FDNY Investigates Suspicious Fire That Killed Staten Island Man

NY 1 - February 10, 2017

by Anthony Pascale

City firefighters on Staten Island are investigating the cause of a three-alarm fire Thursday morning that claimed the life of a resident who became trapped in the flames. NY1's Anthony Pascale filed the following report.

The intense flames and thick smoke that engulfed a Post Avenue home left eight people trapped inside.

"It was a ball of flames," said resident Timothy Schroeder. "The whole front of that house was cherry red."

Schroeder says he left his apartment on the first floor at about 6:30 a.m. to go to a deli around the corner. He returned to find the house on fire.

"I went up on the porch. John was screaming," he said. "I couldn't help him."

Fire officials said that man didn't make it out alive. His twin brother was in critical condition. Neighbors say they lived together, both elderly and disabled.

"It's hard because I've been neighbors with them for over 20 years," said one neighbor. "It's just a hurting thing."

The FDNY says firefighters were able to reach the home in less than three minutes despite the raging snowstorm.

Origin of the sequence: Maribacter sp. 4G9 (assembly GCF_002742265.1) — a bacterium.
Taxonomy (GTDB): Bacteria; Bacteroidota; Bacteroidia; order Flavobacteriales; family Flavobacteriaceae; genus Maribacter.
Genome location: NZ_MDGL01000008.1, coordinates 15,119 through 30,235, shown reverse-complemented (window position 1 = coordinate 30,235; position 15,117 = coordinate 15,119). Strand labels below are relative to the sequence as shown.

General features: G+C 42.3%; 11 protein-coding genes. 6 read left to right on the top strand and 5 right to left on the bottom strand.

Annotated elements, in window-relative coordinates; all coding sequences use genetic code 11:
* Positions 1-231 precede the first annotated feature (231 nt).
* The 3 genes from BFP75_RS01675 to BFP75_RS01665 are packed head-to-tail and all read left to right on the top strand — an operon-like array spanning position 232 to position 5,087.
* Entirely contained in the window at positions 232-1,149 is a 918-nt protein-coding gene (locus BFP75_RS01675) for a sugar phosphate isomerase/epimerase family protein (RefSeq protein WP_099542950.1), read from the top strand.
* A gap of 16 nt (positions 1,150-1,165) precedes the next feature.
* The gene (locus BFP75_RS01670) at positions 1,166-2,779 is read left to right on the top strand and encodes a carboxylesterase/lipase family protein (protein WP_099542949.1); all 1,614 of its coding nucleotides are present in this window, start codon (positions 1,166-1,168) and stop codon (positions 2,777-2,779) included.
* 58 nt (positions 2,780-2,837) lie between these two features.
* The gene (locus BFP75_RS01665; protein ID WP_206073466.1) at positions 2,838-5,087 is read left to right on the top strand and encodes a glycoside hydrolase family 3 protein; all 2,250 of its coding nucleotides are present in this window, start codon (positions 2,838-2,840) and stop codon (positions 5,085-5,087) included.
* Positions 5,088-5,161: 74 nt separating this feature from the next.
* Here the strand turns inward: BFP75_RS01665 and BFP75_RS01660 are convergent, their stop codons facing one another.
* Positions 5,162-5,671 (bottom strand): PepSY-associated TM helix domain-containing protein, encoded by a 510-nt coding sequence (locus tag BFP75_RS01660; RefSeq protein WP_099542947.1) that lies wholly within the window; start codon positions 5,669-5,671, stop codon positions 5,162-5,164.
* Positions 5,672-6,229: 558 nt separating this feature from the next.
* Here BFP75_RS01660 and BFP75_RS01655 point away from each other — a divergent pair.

The quick response enabled them to rescue the other seven people inside, including at least two young children.

"It was a second alarm on arrival. There was a great deal of fire, met the firefighters when they got there. They made a very brave interior attack in the fire," said Fire Commissioner Daniel Nigro. "A number of firefighters were injured, none seriously."

"We started trying to do whatever we could to assist," said one person at the scene. "It was, the whole building was in flames. In a few seconds, we saw a lot of fire trucks that were here on the scene, and that was a good thing."

The fire was labeled suspicious due to how fast it spread. Investigators were interviewing residents of the building and others living nearby.

The blaze was brought under control in two hours, but not before gutting the building.

"It's just difficult to work. It is difficult to see. It's slipping and sliding when you put a ladder up. It's very dangerous. It takes longer to get the hoses in place," said a firefighter on scene.

The Red Cross showed up to help those affected, including Schroeder, who lost everything he owns inside.

"At least I'm still here. I still got a job," he said.